Mouth put some questions to Bernice Pike and Kelly McAuley; aside from co-founding the Red Cart Theatre Company, which has produced this new take on Richard Cameron’s play, they also star in the production.
ML: Setting up Red Cart Theatre must have been a huge gamble and step into the unknown – what made you decide to go for it and take that initial leap?
BP & KM: We never really considered it to be risky when we decided to start up Red Cart because we were 100% sure of our partner in crime. We have worked a lot together in the past so we know we are both very determined people who want to keep working in this industry. We have always taken every opportunity that has come our way and this idea was one we had no hesitations to act on. It has been an incredible learning experience in that it has been a huge eye opener as to what exactly is involved in putting on a show! There are so many things that have to be done behind the scenes that the audience (and often actors) don’t see or know about. But it has for the most part been running smoothly because we are lucky enough to have a hard working team behind us.
…productions that will appeal to a wide audience…
ML: What is the overall aim of Red Cart?
BP & KM: The aim of Red Cart is to put on productions that will appeal to a wide audience and to showcase new and emerging talent. We also want to produce work that speaks for women and offers vivid and captivating roles for actresses.
…these women’s’ stories need to be told…
ML: Is there a particular reason why you chose to produce Can’t Stand Up For Falling Down?
BP & KM: We chose Can’t Stand Up for Falling Down because we had read it on separate occasions, prior to the idea of Red Cart, and we just fell in love with the writing and the characters. With such poignancy and sincerity at its core, we thought these women’s’ stories need to be told and so it has been a real pleasure for us to be able to work with Cameron’s text. We wish to immerse the audience in the play’s cleverly woven world that first drew us in and believe it is a story that everyone can take something from.
…It is a lovely feeling to know that people support you…
ML: The production had a We Fund page and actually exceeded its target. How exciting is it to know that people, many of whom you don’t know, put their faith in you and the production?
BP & KM: The support we have gotten from friends, family and the general public has been overwhelming. We were not expecting to meet and exceed our target in the time we did – I think it was in less than a week! It is a lovely feeling to know that people support you in your creative work.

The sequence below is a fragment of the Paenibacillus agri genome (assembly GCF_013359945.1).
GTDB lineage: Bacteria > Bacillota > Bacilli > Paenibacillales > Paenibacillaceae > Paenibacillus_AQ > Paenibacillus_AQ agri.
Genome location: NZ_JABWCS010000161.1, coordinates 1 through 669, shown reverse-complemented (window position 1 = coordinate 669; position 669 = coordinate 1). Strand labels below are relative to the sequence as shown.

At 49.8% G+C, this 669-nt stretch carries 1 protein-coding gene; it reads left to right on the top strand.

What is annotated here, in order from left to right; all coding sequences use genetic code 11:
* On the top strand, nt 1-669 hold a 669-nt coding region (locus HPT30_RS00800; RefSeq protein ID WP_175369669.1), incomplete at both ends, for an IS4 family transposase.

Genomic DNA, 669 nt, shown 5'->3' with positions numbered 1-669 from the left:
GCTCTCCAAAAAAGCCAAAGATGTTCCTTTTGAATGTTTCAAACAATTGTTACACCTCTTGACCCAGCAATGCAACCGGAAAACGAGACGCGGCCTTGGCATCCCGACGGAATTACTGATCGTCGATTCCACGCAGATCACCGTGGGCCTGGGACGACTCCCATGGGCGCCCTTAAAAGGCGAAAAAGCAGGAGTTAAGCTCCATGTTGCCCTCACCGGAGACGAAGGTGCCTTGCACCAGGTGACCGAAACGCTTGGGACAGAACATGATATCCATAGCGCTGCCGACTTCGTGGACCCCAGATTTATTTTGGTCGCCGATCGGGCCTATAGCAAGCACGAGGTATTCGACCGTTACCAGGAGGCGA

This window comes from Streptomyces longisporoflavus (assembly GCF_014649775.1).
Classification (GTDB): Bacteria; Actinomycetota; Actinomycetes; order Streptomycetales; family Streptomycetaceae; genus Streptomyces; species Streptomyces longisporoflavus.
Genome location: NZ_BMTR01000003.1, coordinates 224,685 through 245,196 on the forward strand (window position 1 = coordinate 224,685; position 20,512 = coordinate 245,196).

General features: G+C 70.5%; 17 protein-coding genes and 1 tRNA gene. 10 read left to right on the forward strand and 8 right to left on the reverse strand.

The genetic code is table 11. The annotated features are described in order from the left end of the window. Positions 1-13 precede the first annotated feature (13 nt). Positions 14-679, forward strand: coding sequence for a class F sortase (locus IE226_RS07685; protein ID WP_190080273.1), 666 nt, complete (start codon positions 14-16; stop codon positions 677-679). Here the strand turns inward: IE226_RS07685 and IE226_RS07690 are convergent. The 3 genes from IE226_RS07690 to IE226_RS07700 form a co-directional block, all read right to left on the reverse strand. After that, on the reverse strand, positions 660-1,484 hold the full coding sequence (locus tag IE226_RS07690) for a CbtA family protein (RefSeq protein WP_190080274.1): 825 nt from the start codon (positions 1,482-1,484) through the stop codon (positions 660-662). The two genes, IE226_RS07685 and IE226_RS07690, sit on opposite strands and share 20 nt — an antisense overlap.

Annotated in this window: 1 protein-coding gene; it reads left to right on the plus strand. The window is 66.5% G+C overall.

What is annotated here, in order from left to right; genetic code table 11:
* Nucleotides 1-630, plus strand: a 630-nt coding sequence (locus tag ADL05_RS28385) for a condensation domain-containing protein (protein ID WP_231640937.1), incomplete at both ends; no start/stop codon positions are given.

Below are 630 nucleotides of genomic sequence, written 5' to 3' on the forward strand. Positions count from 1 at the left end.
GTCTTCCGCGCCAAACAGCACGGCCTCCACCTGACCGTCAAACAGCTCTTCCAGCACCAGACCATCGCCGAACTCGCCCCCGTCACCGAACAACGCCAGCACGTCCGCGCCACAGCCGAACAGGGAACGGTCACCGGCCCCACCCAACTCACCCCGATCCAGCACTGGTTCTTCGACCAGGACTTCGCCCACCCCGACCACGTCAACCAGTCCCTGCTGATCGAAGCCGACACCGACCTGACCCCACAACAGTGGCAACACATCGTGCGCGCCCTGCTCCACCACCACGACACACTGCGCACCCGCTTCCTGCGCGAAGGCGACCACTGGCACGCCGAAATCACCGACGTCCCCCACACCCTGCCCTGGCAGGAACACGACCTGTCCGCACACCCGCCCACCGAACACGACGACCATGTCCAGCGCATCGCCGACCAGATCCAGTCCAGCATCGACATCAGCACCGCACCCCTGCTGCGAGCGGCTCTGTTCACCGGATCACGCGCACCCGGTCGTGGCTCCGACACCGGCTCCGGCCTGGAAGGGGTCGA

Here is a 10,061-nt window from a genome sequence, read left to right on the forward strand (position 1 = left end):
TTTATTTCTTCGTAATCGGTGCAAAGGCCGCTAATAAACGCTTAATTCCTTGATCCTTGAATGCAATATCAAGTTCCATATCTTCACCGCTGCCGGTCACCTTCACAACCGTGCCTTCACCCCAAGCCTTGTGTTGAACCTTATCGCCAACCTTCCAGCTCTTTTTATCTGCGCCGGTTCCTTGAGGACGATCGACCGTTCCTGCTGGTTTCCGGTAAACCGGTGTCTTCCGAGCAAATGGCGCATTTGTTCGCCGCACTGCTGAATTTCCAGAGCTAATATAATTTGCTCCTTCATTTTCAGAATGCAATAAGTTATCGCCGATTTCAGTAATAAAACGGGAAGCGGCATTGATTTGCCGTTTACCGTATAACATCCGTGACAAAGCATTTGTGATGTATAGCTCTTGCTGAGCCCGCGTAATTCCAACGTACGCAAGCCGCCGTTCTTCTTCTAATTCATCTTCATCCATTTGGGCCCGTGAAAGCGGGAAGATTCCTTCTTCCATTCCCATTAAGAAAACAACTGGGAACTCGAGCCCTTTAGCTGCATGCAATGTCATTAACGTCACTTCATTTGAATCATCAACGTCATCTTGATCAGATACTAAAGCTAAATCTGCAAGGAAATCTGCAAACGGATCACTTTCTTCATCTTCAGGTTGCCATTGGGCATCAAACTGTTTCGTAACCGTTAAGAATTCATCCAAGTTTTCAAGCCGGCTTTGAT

…focus all our attention on getting ready for our three week run…
ML: Do you have any ideas for future productions or a long-term goal?
BP & KM: We hope that our first production is a success and that more will come of all our efforts in the next few months but for now we’re going to focus all our attention on getting ready for our three week run. Very exciting stuff!
Mouth also chatted to the director of Can’t Stand Up For Falling Down about producing a play centring around three women and its individual challenges.
Mouth London: How and why did you decide to become involved with Can’t Stand Up For Falling Down?
Jane Moriarty, Director: At the time when Bernice and Kelly founded Red Cart Theatre, we had been looking for a project to work on together. I was really drawn to the script and to the troubled characters Richard Cameron has created, and I was curious about how those characters might relate to an audience today.
…this script is mainly composed of monologues…
ML: What unique challenges does this production present in comparison to other work you’ve done, for example at The Globe?
JM: Unlike any play I’ve directed before, this script is mainly composed of monologues, spoken in direct address to the audience. Directing the play in a small fringe venue places the characters into a very personal, intimate relationship with the audience, and that’s what I find exciting about working on this production. The designer and I also decided to configure the audience seating around the stage so that this dynamic is heightened. It’s the equivalent to working in close-up on screen.
…their need to confront the shadows of their past…
ML: What are you hoping the audience will take away from Can’t Stand Up For Falling Down?
JM: Each of the women in this story has unresolved issues from her youth, and the play is about their need to confront the shadows of their past in order to take control of the future. Despite some of the darker experiences the characters go through, I think it’s ultimately a hopeful story, and that’s what I’d like people to experience.